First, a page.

Infusion: A public outpatient oncology centre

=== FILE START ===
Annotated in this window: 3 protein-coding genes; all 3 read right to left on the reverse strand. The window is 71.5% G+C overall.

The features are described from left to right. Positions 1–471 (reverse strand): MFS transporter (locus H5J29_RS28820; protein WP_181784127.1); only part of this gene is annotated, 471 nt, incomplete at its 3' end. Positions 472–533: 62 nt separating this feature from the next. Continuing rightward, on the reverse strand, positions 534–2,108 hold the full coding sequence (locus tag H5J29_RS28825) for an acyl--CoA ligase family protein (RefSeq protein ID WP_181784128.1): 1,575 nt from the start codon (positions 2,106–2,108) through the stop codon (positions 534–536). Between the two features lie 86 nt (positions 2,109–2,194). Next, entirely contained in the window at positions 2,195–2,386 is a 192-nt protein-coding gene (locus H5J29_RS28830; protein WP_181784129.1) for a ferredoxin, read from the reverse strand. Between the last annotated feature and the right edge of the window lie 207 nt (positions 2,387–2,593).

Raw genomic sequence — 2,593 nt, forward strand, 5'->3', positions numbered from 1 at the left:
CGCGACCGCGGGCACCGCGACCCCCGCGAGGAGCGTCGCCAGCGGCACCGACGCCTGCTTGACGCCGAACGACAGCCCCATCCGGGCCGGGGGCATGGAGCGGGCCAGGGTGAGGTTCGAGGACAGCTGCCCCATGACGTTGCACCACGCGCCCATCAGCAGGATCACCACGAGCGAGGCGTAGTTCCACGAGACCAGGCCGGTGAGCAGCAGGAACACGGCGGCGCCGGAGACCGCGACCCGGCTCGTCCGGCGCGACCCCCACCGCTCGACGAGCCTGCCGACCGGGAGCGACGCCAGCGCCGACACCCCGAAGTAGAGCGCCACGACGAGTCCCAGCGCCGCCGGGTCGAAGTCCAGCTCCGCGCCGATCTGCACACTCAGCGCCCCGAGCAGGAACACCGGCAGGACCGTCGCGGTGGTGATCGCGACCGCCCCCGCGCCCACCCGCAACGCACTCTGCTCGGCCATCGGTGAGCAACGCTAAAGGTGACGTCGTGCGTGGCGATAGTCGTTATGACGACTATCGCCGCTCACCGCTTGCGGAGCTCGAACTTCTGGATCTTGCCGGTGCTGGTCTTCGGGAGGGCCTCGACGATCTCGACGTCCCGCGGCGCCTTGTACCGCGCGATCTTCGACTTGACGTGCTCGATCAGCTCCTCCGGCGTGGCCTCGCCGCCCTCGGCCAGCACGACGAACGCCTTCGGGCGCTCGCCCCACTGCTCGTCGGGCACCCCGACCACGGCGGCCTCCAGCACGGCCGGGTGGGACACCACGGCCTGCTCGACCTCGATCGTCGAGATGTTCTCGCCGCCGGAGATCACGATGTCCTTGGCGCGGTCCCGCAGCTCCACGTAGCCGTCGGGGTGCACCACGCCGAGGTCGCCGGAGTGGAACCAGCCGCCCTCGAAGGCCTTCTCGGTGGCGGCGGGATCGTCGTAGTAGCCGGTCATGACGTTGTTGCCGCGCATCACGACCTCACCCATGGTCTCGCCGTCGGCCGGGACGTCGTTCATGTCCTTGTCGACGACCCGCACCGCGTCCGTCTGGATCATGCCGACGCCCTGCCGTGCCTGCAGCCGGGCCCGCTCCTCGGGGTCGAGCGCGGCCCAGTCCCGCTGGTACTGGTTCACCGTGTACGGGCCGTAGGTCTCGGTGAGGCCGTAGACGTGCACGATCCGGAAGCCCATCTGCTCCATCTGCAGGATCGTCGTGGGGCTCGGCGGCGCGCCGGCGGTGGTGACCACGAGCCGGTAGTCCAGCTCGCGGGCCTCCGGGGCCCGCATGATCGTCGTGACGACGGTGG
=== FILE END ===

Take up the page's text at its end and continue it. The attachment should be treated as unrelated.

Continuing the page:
For many health practitioners death is seen as a failure and dying patients are avoided because they are reminders of that failure. A disconnection in the system in society exists. Patients are not educated to recognize the symptoms they present; first line practitioners are often not able to diagnose and refer patients to specialists who in turn should view the treatment of the cancer patient as holistic and that the support of the family and immediate care givers as paramount. ‘It is the denial of death that is partially responsible for people living empty, purposeless lives; in contrast when you fully understand that each day you awaken could be the last you have, you take the time that day to grow, to become aware of who you really are, to reach out to other human beings’. (Elizabeth Kubler-Ross, 1975). The prevailing uneasiness and denial of death is reflected in medical procedures where quite often modern medical care isolates the patient from the community of loving caring persons. Personal and human needs are abandoned as the patient is isolated on a special wing or floor in a hospital, left alone by doctors and nurses especially when death is evident. Physicians and health care workers are trained to deal with life and not with death. Many physicians are strangers to the issue of death simply because they have been taught to diagnose, treat and cure. ( McKay, 1985). We need to see the individual as a part of a group of interacting, inter-related or inter-dependent elements that form a complex whole. This whole or system is what Lefebvre describes as that space that is directly connected and influenced by the society that inhabits it and conversely it also has an influence on society’s structure.